In 1963 Kay Thompson and Helen Lunt, two housewives, recognized that chapters of American history, written within the walls of a simple clapboard house slated for destruction in Ipswich, Massachusetts, were in peril. Through their efforts, the historic house was relocated to the Smithsonian where it still resides as the Museum’s largest single artifact on permanent display.
This house formerly stood next to the Ipswich Police Station on Elm Street and was replaced by a parking lot.
For 200 years this Georgian-style timber-framed house stood at 16 Elm Street in Ipswich. Abraham Choate built the fashionable main section of the house in the 1760’s, and attached part of an older structure, built around 1710, to the rear of the house to create more space for his eight children.
Josiah and Lucy Caldwell bought the house in 1822, and hosted meetings of the Ipswich Female Anti-Slavery Society in the home. The house was purchased as an investment in 1865 by the wealthy Heard family and was divided into rental apartments for workers at the town’s hosiery mill.
In 1942 Mary Scott and her family owned the home, and in 1961, Mary’s son Roy Scott moved out. The house stood empty and in 1963, the town of Ipswich planned to replace the house with a parking lot, but members of the Ipswich Historical Society saved it from the bulldozer on the day it was scheduled for demolition. When a backhoe arrived at the site to begin tearing down the house, they paid the crew chief to hold off while they called the Smithsonian. The Smithsonian agreed to take the house and the contractor, A. B. C. Mulholland, donated it to the museum. The house was dismantled, trucked to Washington and reassembled in the National Museum of American History and became the centerpiece of an exhibition on two hundred years of American home-building technology.
Today, the house is the centerpiece of “Within These Walls” at the Smithsonian’s National Museum of American History in Washington DC.
Families who lived in the 16 Elm St. house (text from the Smithsonian site)
- In the mid-1760s, Abraham Choate had this 10-room house built in Ipswich, Massachusetts, for his wife, Sarah, and their growing family. The Choates were wealthier than most colonists, but not among the most fashionable or powerful. The house announced the family’s prosperity. Over the years, Abraham established himself as a miller and maritime merchant. The Choates also benefited from a growing economy that brought fabrics, china, and other goods that were once exotic and expensive. But running a well-to-do household still demanded an enormous amount of work from Sarah, her eight children, and a servant or two.
Abraham Dodge, a patriot who fought in the Revolutionary War, bought this house in 1777. A few years later, he married his second wife, Bethiah. The Dodge household also included an African American man named Chance, who most likely was a slave during the war. The American Revolution transformed this household. By 1786, the year Abraham died, the Dodges were no longer British subjects and slavery had legally ended in Massachusetts. Still, Chance remained tied to the Dodge household as a servant in the transition from slavery to freedom.
Josiah and Lucy Caldwell bought this house on Elm Street in 1822. The Caldwells believed in the moral power of home and family, and their beliefs inspired a radical mission. The Caldwells were local leaders in the international struggle to end slavery.The Caldwells had no children. In 1836, they brought their young niece Margaret into their home and later adopted her. They were a family of reformers. Josiah led the Ipswich Anti Slavery Society. Lucy held meetings of the Ipswich Female Anti Slavery Society in the parlor. Margaret attended the Ipswich Female Seminary, which prepared her for a career as a teacher.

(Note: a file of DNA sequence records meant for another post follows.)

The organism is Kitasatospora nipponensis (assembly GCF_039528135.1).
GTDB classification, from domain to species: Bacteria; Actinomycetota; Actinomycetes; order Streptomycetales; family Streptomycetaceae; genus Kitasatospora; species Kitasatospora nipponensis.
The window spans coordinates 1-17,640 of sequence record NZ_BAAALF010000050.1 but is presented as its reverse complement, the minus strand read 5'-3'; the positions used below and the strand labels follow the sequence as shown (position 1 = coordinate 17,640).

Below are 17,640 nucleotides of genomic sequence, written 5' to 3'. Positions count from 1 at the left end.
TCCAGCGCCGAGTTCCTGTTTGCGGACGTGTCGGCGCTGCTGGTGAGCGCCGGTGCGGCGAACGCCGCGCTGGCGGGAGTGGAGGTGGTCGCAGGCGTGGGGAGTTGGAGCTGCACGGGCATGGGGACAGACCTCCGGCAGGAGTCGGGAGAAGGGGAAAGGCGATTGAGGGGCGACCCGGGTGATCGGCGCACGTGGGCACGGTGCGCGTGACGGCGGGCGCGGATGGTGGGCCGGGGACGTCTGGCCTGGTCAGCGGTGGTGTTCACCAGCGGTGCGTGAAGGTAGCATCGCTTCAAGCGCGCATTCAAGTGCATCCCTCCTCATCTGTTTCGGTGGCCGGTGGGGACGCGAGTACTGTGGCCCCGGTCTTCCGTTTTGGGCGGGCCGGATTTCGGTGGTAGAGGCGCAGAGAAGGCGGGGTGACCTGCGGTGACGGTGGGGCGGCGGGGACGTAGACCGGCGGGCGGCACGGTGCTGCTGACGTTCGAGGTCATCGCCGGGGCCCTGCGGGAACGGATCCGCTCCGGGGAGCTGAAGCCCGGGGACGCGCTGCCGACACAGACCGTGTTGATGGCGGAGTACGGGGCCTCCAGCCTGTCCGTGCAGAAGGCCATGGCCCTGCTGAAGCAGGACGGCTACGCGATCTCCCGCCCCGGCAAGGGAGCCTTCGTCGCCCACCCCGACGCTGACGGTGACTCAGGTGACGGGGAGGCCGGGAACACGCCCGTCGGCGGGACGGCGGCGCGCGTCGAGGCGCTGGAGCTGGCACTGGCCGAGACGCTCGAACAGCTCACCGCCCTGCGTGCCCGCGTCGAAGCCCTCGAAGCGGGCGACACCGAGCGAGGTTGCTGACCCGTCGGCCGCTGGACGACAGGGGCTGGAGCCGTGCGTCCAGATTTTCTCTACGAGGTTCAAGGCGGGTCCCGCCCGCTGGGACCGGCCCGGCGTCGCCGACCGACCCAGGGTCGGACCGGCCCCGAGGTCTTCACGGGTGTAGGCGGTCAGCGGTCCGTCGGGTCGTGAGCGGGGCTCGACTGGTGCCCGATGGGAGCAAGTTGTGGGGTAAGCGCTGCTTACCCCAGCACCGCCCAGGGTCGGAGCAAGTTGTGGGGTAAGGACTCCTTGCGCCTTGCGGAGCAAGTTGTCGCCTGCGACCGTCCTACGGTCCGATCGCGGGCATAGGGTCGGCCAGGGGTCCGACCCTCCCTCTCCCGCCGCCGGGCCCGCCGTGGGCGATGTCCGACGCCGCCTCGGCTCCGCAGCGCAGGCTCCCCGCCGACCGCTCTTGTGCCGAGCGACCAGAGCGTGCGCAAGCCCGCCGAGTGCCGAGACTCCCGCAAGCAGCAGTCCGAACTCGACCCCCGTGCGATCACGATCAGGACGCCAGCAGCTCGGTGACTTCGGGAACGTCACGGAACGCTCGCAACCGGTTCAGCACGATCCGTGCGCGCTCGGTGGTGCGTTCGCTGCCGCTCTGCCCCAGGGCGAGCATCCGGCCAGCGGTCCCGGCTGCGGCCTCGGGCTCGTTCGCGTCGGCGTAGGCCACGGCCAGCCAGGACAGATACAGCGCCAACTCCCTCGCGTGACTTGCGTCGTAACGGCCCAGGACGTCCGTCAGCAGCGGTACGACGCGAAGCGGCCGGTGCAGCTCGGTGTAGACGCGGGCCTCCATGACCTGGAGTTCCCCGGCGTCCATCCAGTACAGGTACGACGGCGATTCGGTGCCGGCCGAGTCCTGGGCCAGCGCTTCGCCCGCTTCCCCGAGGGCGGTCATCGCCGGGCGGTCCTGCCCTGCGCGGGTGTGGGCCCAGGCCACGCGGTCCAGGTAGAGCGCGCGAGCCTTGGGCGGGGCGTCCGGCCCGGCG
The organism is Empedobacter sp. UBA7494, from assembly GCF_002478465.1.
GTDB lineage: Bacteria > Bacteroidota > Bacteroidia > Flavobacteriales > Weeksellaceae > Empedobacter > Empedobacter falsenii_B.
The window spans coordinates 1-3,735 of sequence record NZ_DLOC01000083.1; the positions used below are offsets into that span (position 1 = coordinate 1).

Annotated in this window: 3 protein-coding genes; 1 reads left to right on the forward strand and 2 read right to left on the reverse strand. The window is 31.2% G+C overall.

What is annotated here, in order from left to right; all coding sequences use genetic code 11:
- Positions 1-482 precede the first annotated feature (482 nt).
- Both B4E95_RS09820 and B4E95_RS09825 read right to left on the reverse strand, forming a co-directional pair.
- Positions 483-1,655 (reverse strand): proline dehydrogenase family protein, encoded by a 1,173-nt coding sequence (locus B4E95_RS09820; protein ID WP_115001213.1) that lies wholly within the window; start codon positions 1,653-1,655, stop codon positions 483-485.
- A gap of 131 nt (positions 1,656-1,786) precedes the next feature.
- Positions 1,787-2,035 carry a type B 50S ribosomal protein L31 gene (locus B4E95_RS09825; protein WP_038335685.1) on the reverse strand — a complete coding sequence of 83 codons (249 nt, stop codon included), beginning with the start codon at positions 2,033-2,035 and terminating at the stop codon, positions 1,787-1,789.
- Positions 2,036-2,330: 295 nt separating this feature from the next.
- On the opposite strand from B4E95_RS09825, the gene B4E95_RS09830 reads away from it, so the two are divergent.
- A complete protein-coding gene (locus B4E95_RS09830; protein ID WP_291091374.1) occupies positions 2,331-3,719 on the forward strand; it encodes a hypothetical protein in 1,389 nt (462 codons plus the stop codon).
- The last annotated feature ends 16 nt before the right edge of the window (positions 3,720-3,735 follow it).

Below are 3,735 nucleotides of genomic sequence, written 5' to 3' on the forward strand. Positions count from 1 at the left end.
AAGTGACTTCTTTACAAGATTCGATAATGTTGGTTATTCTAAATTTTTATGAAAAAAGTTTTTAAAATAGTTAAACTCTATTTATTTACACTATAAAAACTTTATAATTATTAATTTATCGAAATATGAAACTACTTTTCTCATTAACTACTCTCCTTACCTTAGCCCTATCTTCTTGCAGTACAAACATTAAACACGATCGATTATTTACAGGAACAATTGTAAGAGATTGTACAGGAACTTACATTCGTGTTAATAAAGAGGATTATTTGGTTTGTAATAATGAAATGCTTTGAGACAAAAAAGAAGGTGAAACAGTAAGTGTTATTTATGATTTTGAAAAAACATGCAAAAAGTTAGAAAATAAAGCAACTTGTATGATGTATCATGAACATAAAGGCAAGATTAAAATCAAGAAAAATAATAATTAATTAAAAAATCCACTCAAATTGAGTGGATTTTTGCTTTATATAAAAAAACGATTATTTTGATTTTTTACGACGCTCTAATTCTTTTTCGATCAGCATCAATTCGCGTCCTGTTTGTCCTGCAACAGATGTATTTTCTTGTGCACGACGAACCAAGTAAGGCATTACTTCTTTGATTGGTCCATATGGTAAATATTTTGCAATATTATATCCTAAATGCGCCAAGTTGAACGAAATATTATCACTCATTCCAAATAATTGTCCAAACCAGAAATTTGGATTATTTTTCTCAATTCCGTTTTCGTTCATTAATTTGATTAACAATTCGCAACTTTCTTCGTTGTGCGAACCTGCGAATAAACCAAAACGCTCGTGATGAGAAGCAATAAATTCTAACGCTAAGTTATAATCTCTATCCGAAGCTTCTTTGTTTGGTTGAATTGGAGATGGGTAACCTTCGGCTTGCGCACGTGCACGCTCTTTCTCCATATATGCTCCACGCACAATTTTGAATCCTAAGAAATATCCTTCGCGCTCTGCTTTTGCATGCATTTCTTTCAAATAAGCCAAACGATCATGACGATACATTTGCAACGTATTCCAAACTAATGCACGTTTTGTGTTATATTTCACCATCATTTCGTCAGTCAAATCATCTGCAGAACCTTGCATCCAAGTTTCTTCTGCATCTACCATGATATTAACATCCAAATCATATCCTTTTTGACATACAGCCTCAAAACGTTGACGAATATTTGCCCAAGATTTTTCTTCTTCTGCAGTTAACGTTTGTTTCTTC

In the 1870s and 1880s, Catherine Tracy Lynch, an Irish immigrant, and her daughter, Mary, rented one side of this house. Catherine took in laundry. Mary was one of hundreds of workers employed by Ipswich Mills. Together they made ends meet. The house was more than a century old now, and the neighborhood part of an industrial mill district. For Catherine and Mary Lynch, renting meant sharing space with boarders, other renters in the house, and probably relatives recently arrived from Ireland. Nicholas Donovan, a young millworker from Ireland, boarded here in the 1880s. He probably paid Catherine a few dollars a month for room, meals, and laundry.
By the end of 1942, Mary Scott and her family were part of the war effort. Mary shopped with ration coupons, planted a victory garden, preserved vegetables in the kitchen, and waited for word of her sons, Roy and Arthur, both in the armed forces. In the 1940s, By the 1940s, the house was still divided into apartments, but now one was upstairs and one was downstairs. Downstairs, the Scotts’ kitchen, heated by a coal-and-wood cooking range, was the center of their household. Roy Scott installed the house’s first indoor toilet in the mid 1940s.
Location: 2nd Floor, West Wing. This exhibition tells the history of the re-created, 2 1/2-story, Georgian-style house that stood at 16 Elm Street in Ipswich, Massachusetts, and five of the many families who occupied it from the mid-1760s through 1945. The exhibition explores some of the important ways ordinary people, in their daily lives, have been part of the great changes and events in American history. Walking around the exterior of the house, visitors can view—through open walls, windows, and doorways —settings played out against the backdrop of Colonial America, the American Revolution, the abolitionist movement, the industrial era, and World War II. Near the exit is a list of all the families who lived in the house through the 1960s.
The play below is presented in Ipswich Massachusetts on the former site of the house.